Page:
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Sir Richard Branson has dyslexia and had poor academic performance as a student.  At the age of 16, he had his first successful business venture. Today he is the 212th richest person in the world according to Forbes’ 2009 (Updated 03.10.10) list of billionaires best known for his Virgin Group of over 360 companies.

Not a small feat!

What truly makes a man with a perceived disadvantage in early years, grow into a  phenomena  or a Brand?  Is it a burning desire?  Is it a  passion, a dream or a vision?  Is it luck? 



  (Ref:  05/10/2010 15:45



  1. Dyslexics are highly creative and visual. They find solutions in ways that people without dyslexia have trouble thinking of. Rather than being an impediment for Richard Branson and many other successful men and women, their dyslexia has actually played a big role in their success.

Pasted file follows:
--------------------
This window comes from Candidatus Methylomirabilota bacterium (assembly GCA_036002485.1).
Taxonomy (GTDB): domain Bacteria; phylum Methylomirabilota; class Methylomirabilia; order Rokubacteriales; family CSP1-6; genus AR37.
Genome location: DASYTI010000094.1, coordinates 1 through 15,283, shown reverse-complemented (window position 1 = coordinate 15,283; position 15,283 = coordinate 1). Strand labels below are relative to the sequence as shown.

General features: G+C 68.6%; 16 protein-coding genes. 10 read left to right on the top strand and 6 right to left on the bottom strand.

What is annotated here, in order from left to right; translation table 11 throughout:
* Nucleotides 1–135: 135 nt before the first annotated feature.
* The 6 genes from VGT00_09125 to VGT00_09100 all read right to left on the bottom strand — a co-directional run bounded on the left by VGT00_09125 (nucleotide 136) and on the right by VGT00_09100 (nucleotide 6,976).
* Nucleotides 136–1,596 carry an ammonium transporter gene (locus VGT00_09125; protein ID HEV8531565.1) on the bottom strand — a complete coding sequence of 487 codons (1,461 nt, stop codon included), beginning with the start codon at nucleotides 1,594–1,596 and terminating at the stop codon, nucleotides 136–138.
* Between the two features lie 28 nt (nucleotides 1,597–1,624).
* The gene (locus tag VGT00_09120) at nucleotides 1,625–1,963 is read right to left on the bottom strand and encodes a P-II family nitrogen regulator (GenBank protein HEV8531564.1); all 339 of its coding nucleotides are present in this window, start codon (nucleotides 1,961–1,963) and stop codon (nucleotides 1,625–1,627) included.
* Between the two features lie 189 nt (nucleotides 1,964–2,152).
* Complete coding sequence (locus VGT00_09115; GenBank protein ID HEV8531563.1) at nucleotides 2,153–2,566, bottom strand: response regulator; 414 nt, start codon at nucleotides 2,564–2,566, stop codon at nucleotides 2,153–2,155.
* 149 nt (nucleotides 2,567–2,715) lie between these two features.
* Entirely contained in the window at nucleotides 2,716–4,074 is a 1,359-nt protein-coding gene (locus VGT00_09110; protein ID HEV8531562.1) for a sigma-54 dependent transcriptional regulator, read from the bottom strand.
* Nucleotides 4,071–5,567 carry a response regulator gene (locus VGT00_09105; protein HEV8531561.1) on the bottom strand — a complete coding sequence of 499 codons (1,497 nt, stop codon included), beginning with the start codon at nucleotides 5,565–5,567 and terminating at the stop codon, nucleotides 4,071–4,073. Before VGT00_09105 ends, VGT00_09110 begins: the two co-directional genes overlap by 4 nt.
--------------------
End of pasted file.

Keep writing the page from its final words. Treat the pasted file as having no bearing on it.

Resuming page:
• This is great positive and empowering information. This certainly demonstrate to me how we have more often than not a tendency to perceive certain “conditions” to be an impediment in our individual ability to succeed in life (whatever success means for each and every one of us) and yet quite the opposite is the truth. Furthermore, this emphasises how we sometimes use a physical or mental impediment to justify our position and play victims or or play helpless and blame the adversity as a reason for giving up; as a reason for not showing up and making a difference.

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